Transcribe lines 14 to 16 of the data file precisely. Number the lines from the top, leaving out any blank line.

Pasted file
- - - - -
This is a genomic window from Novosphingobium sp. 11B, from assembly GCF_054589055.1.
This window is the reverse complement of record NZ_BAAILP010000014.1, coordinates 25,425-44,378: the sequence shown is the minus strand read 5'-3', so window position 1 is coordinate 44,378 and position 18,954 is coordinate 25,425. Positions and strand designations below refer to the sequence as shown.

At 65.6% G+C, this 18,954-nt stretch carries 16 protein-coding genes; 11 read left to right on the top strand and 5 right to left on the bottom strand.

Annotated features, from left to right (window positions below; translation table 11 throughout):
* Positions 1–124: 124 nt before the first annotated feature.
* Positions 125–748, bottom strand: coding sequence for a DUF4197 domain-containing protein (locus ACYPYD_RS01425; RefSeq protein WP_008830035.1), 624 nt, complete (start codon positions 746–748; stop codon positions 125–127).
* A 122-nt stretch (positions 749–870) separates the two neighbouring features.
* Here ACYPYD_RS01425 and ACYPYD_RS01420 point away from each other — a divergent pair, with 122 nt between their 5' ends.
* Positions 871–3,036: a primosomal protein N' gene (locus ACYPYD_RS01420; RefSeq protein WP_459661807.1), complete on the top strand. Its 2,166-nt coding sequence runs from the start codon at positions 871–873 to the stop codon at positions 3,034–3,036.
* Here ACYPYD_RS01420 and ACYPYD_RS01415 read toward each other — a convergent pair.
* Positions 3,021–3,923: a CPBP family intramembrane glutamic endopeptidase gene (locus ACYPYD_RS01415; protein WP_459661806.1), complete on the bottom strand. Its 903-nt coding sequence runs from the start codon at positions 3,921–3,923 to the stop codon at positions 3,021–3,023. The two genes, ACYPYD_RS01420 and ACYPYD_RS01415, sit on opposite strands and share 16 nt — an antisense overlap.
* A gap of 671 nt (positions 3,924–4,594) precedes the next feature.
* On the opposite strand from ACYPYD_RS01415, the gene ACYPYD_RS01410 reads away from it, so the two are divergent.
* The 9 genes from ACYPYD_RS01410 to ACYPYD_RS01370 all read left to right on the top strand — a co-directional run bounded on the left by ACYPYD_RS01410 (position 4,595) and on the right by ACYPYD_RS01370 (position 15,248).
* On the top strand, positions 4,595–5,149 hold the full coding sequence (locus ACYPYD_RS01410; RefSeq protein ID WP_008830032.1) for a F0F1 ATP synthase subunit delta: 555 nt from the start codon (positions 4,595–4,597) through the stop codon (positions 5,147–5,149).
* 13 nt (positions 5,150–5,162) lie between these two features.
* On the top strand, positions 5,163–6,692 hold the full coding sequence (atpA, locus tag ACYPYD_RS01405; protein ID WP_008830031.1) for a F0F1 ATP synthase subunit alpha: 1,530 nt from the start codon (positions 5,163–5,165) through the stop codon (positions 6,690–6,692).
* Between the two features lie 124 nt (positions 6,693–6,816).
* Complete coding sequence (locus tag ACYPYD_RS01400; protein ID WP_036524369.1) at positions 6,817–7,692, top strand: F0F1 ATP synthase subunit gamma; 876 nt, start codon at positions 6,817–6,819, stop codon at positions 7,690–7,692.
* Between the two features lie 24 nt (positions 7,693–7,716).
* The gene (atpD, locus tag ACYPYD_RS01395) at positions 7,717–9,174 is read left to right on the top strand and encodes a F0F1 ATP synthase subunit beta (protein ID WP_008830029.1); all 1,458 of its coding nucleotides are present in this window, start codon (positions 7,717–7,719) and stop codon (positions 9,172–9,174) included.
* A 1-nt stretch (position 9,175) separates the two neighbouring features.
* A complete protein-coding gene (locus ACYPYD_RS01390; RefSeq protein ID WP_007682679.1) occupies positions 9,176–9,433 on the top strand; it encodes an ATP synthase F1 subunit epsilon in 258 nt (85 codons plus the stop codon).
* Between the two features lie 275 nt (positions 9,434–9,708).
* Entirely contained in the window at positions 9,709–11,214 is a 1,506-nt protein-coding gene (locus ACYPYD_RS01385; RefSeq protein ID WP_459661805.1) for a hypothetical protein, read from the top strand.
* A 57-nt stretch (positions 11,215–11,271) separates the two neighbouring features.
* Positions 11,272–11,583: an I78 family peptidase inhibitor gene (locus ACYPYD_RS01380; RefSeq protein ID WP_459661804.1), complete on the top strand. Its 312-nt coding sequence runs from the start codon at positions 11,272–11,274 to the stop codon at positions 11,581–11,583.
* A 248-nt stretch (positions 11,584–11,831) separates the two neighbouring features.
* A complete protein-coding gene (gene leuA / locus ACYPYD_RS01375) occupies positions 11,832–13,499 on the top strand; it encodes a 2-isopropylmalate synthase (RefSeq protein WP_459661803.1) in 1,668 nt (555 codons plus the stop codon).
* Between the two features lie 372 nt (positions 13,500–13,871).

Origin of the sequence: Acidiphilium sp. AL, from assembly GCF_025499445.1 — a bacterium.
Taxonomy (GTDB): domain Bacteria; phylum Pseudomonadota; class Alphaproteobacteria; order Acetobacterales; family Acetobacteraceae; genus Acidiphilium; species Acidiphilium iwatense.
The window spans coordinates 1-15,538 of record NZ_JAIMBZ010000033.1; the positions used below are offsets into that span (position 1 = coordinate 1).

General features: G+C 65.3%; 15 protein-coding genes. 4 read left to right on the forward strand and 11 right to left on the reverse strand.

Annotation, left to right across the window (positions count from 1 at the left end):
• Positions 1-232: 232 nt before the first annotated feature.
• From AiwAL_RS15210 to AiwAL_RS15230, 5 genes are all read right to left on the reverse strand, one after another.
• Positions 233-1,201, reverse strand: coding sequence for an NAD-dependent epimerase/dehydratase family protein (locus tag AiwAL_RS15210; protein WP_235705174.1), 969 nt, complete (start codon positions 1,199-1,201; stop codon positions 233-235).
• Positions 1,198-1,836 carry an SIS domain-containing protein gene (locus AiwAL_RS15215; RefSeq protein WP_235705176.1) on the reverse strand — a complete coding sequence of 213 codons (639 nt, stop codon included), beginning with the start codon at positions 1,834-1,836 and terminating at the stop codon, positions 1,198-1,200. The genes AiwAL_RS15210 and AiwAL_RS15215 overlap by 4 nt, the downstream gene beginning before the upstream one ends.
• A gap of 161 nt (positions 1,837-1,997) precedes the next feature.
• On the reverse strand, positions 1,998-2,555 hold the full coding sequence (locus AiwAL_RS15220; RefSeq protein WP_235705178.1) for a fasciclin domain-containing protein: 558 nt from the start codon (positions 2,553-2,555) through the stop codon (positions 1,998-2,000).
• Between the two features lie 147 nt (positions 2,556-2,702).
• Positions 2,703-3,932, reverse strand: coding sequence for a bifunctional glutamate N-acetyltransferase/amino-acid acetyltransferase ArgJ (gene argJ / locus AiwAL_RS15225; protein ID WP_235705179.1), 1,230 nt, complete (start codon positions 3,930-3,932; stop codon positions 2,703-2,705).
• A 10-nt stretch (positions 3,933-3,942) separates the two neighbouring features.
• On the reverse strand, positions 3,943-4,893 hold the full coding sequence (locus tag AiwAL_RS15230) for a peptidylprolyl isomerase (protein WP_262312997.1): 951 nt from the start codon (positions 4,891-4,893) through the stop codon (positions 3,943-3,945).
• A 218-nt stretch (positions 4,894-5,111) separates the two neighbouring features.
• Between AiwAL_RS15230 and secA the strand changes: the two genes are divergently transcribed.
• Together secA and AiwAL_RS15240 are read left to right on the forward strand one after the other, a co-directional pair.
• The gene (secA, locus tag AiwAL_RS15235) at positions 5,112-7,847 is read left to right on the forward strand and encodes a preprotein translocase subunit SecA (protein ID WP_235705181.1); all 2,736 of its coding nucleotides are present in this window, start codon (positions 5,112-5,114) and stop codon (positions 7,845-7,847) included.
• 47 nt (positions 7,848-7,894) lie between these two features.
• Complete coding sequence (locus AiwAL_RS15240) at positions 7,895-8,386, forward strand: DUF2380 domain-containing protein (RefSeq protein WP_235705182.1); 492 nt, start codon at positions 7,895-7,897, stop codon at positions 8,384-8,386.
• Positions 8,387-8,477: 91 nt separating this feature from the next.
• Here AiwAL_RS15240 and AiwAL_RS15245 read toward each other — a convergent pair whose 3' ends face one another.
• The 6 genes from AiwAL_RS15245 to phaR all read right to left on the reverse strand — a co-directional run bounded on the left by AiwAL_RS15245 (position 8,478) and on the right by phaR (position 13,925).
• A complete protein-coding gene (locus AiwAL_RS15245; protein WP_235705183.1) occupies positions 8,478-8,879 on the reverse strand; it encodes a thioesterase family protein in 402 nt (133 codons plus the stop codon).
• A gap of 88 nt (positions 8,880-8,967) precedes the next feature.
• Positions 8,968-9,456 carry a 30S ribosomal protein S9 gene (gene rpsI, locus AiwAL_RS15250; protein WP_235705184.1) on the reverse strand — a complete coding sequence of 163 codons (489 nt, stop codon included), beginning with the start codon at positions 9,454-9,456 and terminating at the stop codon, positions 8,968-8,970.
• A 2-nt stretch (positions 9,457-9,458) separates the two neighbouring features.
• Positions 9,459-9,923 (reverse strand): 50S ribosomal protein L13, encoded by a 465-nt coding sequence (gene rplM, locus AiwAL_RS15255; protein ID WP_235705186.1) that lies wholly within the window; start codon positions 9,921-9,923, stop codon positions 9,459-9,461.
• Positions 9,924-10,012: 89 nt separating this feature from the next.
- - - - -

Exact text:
* The 9 genes from ACYPYD_RS01410 to ACYPYD_RS01370 all read left to right on the top strand — a co-directional run bounded on the left by ACYPYD_RS01410 (position 4,595) and on the right by ACYPYD_RS01370 (position 15,248).
* On the top strand, positions 4,595–5,149 hold the full coding sequence (locus ACYPYD_RS01410; RefSeq protein ID WP_008830032.1) for a F0F1 ATP synthase subunit delta: 555 nt from the start codon (positions 4,595–4,597) through the stop codon (positions 5,147–5,149).
* 13 nt (positions 5,150–5,162) lie between these two features.